• With an unlimited license, there's no dollar restriction holding you back.

  • A residential dwelling license lets you work on single-family detached residential homes up to the maximum value allowed under a limited license. You can also work on residential home projects that are covered by other licenses, such as affixing air-conditioning wiring.

  • A fire-alarm/burglar alarm/low voltage license authorizes you to work on alarm systems or systems with extremely low voltage.

  • The plumbing, heating and air-conditioning specialty license authorizes you to work on wiring related to those systems. This is only an option for professionals in the plumbing or HVAC line who sometimes have to work on wiring.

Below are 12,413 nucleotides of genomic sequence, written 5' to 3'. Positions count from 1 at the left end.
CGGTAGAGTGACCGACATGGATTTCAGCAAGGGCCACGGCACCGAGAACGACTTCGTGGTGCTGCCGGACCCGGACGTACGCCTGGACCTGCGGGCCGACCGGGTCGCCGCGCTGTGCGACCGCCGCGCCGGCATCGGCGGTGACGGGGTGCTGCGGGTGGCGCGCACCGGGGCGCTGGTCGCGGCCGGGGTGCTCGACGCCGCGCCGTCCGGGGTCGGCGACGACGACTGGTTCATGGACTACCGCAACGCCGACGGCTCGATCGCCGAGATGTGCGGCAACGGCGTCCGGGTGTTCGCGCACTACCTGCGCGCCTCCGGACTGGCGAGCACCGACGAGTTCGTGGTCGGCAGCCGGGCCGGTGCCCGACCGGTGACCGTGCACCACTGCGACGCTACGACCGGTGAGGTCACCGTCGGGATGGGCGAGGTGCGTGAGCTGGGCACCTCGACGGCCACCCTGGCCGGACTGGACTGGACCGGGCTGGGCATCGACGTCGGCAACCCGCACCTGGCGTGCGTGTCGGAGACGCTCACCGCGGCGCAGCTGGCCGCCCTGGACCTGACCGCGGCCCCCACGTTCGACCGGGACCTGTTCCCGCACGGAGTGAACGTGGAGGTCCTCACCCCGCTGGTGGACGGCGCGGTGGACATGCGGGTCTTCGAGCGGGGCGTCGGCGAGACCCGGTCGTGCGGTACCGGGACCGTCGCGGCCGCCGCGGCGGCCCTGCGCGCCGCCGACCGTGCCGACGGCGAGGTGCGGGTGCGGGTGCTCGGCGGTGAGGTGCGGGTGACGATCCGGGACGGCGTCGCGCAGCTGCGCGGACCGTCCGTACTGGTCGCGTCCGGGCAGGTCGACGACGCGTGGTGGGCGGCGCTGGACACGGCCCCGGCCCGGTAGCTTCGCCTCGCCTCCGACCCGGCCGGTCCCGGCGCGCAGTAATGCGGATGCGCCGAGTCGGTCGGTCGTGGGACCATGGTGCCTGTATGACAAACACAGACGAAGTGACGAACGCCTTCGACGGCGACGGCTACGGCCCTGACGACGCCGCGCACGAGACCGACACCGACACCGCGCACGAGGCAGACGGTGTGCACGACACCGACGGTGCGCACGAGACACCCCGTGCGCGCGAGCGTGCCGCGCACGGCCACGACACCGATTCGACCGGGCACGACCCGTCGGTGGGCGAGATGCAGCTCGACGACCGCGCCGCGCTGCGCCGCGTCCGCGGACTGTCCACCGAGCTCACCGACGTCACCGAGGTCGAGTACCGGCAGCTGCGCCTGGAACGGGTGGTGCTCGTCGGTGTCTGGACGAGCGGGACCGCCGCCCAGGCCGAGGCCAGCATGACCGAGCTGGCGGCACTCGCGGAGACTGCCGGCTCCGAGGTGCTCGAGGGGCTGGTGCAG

• A groundwater pump electrical contracting license allows a groundwater pump professional to install, maintain or repair electric wiring related to the pump business.

  • The swimming pool license lets you work on pool-related projects, provided you're also a pool contractor.

  • If you have an electrical sign business, an electrical sign license allows you to install, maintain and repair wiring related to signs and isolated from the building wiring.

  • The elevator electrical contracting license authorizes you to install, maintain or repair electrical wiring as a sideline in your elevator, dumbwaiter, escalator, moving walk or personal hoist business.